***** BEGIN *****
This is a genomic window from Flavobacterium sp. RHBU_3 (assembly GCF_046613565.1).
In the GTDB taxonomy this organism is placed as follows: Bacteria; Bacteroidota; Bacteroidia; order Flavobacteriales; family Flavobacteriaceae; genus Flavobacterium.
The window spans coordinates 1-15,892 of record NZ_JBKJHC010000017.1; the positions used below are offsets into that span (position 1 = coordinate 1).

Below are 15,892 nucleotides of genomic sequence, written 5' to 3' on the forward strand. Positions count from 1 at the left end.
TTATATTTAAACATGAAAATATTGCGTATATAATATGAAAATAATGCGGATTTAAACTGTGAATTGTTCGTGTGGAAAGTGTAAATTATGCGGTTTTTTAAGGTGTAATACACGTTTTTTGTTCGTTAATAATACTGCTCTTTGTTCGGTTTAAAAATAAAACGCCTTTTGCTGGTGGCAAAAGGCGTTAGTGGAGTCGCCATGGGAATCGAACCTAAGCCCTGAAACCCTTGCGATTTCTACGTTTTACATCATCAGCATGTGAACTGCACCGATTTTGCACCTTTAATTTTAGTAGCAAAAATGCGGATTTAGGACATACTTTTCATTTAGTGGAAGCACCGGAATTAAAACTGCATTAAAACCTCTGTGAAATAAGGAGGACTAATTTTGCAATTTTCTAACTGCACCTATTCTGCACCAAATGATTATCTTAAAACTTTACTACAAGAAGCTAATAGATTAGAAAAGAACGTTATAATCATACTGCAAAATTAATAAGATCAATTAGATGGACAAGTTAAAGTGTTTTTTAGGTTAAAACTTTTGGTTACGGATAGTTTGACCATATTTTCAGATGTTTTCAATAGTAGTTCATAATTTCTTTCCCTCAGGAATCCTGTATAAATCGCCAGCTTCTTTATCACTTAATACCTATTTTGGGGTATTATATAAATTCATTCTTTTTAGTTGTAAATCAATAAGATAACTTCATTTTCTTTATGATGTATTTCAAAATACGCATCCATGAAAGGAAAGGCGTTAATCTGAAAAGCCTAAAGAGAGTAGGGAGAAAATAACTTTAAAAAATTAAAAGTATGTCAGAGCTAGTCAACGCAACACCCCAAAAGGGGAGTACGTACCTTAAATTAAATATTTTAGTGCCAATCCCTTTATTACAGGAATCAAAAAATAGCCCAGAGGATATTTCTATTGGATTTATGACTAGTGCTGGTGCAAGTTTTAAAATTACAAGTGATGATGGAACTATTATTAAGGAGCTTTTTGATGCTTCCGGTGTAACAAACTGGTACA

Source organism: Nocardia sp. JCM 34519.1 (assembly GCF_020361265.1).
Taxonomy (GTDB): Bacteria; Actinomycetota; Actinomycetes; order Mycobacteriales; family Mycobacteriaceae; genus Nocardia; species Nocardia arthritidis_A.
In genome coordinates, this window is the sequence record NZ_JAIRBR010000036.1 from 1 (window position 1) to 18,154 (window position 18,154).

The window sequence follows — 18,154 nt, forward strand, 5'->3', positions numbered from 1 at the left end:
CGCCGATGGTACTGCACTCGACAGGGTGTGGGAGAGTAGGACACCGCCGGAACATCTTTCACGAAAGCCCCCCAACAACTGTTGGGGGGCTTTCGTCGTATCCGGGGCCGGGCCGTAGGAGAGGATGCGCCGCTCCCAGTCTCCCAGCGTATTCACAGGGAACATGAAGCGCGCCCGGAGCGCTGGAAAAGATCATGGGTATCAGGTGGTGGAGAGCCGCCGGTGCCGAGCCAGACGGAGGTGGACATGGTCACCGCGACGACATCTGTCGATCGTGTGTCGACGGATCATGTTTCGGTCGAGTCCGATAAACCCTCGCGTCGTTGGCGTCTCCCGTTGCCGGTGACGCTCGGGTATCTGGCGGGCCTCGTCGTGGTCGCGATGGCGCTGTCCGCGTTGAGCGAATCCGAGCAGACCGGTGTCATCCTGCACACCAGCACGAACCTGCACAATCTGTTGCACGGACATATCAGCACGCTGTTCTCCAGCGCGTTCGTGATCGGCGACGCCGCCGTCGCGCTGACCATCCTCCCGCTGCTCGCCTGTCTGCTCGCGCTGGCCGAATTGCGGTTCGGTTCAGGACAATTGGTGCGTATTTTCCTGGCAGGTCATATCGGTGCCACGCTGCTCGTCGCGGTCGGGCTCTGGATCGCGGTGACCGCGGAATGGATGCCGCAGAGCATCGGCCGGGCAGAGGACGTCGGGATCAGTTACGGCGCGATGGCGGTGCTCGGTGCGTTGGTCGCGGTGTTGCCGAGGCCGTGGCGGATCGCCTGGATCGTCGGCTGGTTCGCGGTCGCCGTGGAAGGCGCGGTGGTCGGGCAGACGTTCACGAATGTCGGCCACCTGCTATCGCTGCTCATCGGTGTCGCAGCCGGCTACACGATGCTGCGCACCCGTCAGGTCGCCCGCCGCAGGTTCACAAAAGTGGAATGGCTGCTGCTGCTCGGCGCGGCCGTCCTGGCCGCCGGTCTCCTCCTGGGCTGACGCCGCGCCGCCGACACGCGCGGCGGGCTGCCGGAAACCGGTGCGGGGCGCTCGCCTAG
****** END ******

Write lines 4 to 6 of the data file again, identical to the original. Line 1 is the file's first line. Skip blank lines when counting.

Below are 15,892 nucleotides of genomic sequence, written 5' to 3' on the forward strand. Positions count from 1 at the left end.
TTATATTTAAACATGAAAATATTGCGTATATAATATGAAAATAATGCGGATTTAAACTGTGAATTGTTCGTGTGGAAAGTGTAAATTATGCGGTTTTTTAAGGTGTAATACACGTTTTTTGTTCGTTAATAATACTGCTCTTTGTTCGGTTTAAAAATAAAACGCCTTTTGCTGGTGGCAAAAGGCGTTAGTGGAGTCGCCATGGGAATCGAACCTAAGCCCTGAAACCCTTGCGATTTCTACGTTTTACATCATCAGCATGTGAACTGCACCGATTTTGCACCTTTAATTTTAGTAGCAAAAATGCGGATTTAGGACATACTTTTCATTTAGTGGAAGCACCGGAATTAAAACTGCATTAAAACCTCTGTGAAATAAGGAGGACTAATTTTGCAATTTTCTAACTGCACCTATTCTGCACCAAATGATTATCTTAAAACTTTACTACAAGAAGCTAATAGATTAGAAAAGAACGTTATAATCATACTGCAAAATTAATAAGATCAATTAGATGGACAAGTTAAAGTGTTTTTTAGGTTAAAACTTTTGGTTACGGATAGTTTGACCATATTTTCAGATGTTTTCAATAGTAGTTCATAATTTCTTTCCCTCAGGAATCCTGTATAAATCGCCAGCTTCTTTATCACTTAATACCTATTTTGGGGTATTATATAAATTCATTCTTTTTAGTTGTAAATCAATAAGATAACTTCATTTTCTTTATGATGTATTTCAAAATACGCATCCATGAAAGGAAAGGCGTTAATCTGAAAAGCCTAAAGAGAGTAGGGAGAAAATAACTTTAAAAAATTAAAAGTATGTCAGAGCTAGTCAACGCAACACCCCAAAAGGGGAGTACGTACCTTAAATTAAATATTTTAGTGCCAATCCCTTTATTACAGGAATCAAAAAATAGCCCAGAGGATATTTCTATTGGATTTATGACTAGTGCTGGTGCAAGTTTTAAAATTACAAGTGATGATGGAACTATTATTAAGGAGCTTTTTGATGCTTCCGGTGTAACAAACTGGTACA

Source organism: Nocardia sp. JCM 34519.1 (assembly GCF_020361265.1).